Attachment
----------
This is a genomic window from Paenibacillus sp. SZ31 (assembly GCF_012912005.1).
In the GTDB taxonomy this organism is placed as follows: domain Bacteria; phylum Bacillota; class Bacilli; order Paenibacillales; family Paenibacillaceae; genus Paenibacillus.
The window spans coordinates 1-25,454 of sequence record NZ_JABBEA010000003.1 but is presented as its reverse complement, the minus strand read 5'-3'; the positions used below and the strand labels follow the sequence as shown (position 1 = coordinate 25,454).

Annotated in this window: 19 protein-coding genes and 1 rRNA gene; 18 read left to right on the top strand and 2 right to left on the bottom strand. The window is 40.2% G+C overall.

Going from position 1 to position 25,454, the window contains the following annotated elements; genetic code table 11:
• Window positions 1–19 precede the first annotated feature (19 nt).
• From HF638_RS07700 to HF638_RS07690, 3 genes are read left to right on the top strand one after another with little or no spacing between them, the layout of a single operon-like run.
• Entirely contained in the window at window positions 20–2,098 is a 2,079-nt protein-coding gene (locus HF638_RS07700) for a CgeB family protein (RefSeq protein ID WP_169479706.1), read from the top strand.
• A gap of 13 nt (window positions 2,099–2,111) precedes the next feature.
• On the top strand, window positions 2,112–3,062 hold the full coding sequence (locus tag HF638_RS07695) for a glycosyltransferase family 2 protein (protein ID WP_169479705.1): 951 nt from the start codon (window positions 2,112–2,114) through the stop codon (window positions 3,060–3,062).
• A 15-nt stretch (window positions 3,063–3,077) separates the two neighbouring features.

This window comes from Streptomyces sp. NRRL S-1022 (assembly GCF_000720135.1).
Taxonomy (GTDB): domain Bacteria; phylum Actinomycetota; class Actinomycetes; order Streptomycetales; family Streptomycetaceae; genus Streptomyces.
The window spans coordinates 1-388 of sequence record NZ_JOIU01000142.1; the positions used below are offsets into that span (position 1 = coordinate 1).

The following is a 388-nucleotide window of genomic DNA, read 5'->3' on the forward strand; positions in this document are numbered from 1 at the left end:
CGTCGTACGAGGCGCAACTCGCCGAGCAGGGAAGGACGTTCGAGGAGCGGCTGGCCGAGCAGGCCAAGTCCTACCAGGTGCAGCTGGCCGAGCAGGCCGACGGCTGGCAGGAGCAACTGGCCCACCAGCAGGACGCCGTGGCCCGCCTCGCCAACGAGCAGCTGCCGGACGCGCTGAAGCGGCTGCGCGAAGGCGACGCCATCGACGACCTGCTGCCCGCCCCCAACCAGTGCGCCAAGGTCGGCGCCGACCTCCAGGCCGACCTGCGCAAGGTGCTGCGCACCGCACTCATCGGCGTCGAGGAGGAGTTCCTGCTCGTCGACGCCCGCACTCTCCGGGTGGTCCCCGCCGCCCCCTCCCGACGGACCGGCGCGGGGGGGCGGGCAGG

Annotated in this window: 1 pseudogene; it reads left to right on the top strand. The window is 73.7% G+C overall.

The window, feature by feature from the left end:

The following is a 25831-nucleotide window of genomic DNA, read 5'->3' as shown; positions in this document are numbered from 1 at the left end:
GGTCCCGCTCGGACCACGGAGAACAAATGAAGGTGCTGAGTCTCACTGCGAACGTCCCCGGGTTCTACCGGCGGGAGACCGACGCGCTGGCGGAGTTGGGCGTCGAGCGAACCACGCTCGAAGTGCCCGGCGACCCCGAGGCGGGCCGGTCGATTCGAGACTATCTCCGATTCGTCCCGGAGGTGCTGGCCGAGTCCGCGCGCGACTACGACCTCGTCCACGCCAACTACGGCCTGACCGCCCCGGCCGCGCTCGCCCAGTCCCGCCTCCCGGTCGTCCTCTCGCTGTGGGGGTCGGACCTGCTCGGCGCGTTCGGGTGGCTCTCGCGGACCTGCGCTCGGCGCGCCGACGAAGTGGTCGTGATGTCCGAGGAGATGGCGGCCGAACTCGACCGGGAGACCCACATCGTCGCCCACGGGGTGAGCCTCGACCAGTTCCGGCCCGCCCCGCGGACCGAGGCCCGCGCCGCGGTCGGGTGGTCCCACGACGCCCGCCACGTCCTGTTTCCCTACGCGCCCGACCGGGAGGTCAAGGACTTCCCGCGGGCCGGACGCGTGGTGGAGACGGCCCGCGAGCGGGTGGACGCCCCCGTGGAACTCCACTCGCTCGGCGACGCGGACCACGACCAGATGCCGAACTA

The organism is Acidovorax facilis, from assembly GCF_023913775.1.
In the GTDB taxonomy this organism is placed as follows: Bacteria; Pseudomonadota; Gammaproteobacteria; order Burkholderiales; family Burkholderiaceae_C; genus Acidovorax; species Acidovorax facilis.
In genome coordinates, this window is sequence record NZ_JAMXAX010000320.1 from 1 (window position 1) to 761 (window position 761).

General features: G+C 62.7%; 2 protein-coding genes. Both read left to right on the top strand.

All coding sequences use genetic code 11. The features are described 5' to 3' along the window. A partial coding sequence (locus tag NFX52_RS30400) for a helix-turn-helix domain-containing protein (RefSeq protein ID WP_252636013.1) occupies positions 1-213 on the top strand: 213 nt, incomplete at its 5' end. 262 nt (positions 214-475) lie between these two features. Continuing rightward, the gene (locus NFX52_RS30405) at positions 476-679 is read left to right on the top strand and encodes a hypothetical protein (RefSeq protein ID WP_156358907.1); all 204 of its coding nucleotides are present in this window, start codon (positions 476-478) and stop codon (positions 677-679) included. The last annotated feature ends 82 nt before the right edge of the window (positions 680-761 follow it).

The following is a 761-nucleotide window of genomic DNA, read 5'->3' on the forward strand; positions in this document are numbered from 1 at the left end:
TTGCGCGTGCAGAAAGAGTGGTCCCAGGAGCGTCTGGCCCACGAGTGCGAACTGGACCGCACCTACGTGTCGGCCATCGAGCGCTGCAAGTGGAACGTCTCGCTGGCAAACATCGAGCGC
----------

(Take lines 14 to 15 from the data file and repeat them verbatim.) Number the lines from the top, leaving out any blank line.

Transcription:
The window spans coordinates 1-388 of sequence record NZ_JOIU01000142.1; the positions used below are offsets into that span (position 1 = coordinate 1).

The following is a 388-nucleotide window of genomic DNA, read 5'->3' on the forward strand; positions in this document are numbered from 1 at the left end: